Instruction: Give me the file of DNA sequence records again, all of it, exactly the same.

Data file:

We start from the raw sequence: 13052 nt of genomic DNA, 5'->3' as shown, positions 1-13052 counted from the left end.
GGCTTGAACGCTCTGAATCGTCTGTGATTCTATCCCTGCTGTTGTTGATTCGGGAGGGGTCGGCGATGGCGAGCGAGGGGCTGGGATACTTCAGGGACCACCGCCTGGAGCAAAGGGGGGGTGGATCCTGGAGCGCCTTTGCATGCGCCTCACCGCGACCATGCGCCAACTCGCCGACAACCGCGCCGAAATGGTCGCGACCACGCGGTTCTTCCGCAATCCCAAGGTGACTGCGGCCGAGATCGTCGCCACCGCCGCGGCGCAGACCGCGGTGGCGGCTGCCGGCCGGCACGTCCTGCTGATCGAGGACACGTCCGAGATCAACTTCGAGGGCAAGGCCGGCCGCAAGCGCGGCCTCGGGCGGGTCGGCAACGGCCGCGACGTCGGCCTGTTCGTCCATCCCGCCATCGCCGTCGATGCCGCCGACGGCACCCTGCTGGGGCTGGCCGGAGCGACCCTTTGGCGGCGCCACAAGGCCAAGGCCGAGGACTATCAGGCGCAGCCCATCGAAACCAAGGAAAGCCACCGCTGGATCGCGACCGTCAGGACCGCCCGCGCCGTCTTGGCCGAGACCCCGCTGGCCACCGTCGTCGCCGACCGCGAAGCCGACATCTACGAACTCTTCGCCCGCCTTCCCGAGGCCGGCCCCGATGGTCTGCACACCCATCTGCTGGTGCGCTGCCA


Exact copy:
We start from the raw sequence: 13052 nt of genomic DNA, 5'->3' as shown, positions 1-13052 counted from the left end.
GGCTTGAACGCTCTGAATCGTCTGTGATTCTATCCCTGCTGTTGTTGATTCGGGAGGGGTCGGCGATGGCGAGCGAGGGGCTGGGATACTTCAGGGACCACCGCCTGGAGCAAAGGGGGGGTGGATCCTGGAGCGCCTTTGCATGCGCCTCACCGCGACCATGCGCCAACTCGCCGACAACCGCGCCGAAATGGTCGCGACCACGCGGTTCTTCCGCAATCCCAAGGTGACTGCGGCCGAGATCGTCGCCACCGCCGCGGCGCAGACCGCGGTGGCGGCTGCCGGCCGGCACGTCCTGCTGATCGAGGACACGTCCGAGATCAACTTCGAGGGCAAGGCCGGCCGCAAGCGCGGCCTCGGGCGGGTCGGCAACGGCCGCGACGTCGGCCTGTTCGTCCATCCCGCCATCGCCGTCGATGCCGCCGACGGCACCCTGCTGGGGCTGGCCGGAGCGACCCTTTGGCGGCGCCACAAGGCCAAGGCCGAGGACTATCAGGCGCAGCCCATCGAAACCAAGGAAAGCCACCGCTGGATCGCGACCGTCAGGACCGCCCGCGCCGTCTTGGCCGAGACCCCGCTGGCCACCGTCGTCGCCGACCGCGAAGCCGACATCTACGAACTCTTCGCCCGCCTTCCCGAGGCCGGCCCCGATGGTCTGCACACCCATCTGCTGGTGCGCTGCCA